Thursday, December 12, 2013

Nissan Pins Revival on Leadership Trio

Auto Maker Says Recent Changes Will Allow It to Spot Problems Earlier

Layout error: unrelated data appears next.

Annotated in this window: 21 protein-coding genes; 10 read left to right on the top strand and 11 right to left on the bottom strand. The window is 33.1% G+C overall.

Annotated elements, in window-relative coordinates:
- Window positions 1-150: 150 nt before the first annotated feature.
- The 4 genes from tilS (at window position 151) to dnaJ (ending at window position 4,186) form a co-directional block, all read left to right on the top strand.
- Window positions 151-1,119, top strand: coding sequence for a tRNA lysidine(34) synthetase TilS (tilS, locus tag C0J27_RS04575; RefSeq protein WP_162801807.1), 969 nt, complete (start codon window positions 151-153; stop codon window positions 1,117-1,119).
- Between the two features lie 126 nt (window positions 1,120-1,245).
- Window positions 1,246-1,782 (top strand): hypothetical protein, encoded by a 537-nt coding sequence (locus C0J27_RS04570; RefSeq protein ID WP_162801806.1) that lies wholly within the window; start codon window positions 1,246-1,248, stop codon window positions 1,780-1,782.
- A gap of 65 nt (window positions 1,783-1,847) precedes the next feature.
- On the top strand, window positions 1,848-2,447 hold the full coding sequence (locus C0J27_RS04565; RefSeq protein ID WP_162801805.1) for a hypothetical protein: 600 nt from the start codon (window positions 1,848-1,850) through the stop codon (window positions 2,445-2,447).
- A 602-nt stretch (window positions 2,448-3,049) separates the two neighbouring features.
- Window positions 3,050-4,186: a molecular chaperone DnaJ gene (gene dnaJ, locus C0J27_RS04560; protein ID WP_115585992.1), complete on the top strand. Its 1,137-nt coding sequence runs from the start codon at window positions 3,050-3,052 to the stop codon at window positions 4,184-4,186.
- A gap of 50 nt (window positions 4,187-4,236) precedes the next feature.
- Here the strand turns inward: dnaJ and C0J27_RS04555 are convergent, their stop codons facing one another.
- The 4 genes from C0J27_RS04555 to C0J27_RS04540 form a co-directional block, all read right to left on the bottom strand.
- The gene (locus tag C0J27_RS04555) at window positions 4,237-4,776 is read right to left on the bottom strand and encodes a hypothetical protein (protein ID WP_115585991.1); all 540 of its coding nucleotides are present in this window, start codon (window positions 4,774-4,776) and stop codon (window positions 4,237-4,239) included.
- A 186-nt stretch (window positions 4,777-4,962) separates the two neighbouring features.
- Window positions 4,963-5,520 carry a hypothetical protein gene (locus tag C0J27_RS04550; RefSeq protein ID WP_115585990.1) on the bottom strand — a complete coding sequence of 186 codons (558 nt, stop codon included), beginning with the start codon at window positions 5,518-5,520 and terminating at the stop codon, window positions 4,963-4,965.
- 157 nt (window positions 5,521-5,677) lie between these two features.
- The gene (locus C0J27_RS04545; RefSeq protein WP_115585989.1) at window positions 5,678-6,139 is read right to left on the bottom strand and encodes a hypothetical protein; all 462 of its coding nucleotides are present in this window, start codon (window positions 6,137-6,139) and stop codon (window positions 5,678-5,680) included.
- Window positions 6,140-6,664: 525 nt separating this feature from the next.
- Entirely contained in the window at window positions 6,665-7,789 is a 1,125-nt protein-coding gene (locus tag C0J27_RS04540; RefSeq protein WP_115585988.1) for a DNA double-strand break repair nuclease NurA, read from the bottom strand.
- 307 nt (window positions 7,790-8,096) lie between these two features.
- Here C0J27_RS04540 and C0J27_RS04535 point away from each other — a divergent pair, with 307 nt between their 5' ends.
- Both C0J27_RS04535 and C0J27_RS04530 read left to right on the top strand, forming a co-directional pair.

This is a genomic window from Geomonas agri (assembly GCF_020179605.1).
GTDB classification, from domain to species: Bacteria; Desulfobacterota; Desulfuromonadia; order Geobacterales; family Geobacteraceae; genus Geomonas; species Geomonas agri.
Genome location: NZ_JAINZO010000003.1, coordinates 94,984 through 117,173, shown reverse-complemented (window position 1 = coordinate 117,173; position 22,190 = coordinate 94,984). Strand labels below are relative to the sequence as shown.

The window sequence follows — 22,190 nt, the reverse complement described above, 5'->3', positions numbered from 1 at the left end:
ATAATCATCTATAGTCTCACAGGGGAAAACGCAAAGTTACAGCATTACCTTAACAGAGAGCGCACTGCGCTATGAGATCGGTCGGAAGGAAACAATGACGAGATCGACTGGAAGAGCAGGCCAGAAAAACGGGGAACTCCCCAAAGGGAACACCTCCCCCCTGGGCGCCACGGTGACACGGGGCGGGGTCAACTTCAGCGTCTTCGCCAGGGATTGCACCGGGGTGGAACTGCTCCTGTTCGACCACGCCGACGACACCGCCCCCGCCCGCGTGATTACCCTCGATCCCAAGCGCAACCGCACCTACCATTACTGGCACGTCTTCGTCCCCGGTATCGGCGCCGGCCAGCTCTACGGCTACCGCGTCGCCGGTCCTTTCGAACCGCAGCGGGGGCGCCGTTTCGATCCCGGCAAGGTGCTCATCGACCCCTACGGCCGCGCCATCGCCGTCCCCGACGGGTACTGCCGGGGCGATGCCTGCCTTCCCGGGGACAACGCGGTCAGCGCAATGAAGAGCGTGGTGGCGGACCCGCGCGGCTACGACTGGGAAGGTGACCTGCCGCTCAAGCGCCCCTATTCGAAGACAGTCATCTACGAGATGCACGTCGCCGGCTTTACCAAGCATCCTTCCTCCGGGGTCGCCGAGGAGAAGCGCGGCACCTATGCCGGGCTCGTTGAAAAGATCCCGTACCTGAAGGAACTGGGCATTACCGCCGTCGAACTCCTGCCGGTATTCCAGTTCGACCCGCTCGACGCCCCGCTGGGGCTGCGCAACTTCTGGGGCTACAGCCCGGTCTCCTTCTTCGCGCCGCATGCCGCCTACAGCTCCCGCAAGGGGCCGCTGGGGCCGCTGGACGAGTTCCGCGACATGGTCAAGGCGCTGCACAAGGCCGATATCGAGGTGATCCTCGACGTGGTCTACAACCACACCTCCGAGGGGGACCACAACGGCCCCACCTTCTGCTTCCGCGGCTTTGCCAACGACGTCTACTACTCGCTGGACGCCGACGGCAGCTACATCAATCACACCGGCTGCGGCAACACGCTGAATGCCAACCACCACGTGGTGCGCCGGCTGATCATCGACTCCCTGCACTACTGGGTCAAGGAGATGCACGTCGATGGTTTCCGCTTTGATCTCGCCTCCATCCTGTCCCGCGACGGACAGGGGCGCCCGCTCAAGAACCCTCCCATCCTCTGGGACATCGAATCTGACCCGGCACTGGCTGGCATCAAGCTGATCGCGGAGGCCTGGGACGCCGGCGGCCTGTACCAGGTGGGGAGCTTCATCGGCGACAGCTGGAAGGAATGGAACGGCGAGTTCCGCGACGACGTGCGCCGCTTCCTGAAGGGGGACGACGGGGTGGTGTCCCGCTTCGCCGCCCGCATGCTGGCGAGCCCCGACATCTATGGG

Nissan has struggled with weak profits and recently sought to restructure their management team.  The blame for their drop in profits has been linked to poor constitution of levels of management. Executives, in the past, have been responsible for overseeing multiple regions abroad.  This has led to issues for several reasons. First of all, one individual supervising various regions is unable to access problems and develop a resolution in a timely manner.  If one problem isn’t resolved adequately, there exists a slew to follow.  Secondly, managing several areas reduces performance level. As issues rise within one region of operations, executives devote time to eliminating conflict in that particular area, and time needed to improve quality and performance in other areas are limited.  This only adds to the cycle of chaos.  Management restructure may also develop better relations with those having direct insight of the issues.  Issues occurring on the ground level may not be heard correctly, in enough time, or at all, by superiors. Negative impacts may occur as a consequence.  As pressure flows from top to bottom, misunderstanding and miscommunication widens the gap between executives and employees. This strains relations and openness to receive new concepts, procedures, and policies necessary for advancing products and ultimately profits.   Nissan has decided to split regions among executives, so that each is accountable for managing less geographical regions.  An executive mentioned in the article that each region has its own dynamics.  This must be taken strongly into consideration because altering dynamics requires different needs.  Domestic functions will be different than in foreign sectors.  This is vital for improvement in production and profit.  Executives may be surprised at how well operations will flow after re-structuring the right needs to the right individuals.  The article unveils a question declining management as the problem source and proposing whether Nissan is producing what consumers want to buy?  They’ve joined the green team by producing the Leaf, an electric car.  The support to go green is high in demand and consumers are pushing the same in as many areas of production and service as possible.  It seems as though, it would be smart for Nissan to move into such venture.  Over the next fiscal year we will better understand the true problem-management, product, or both.

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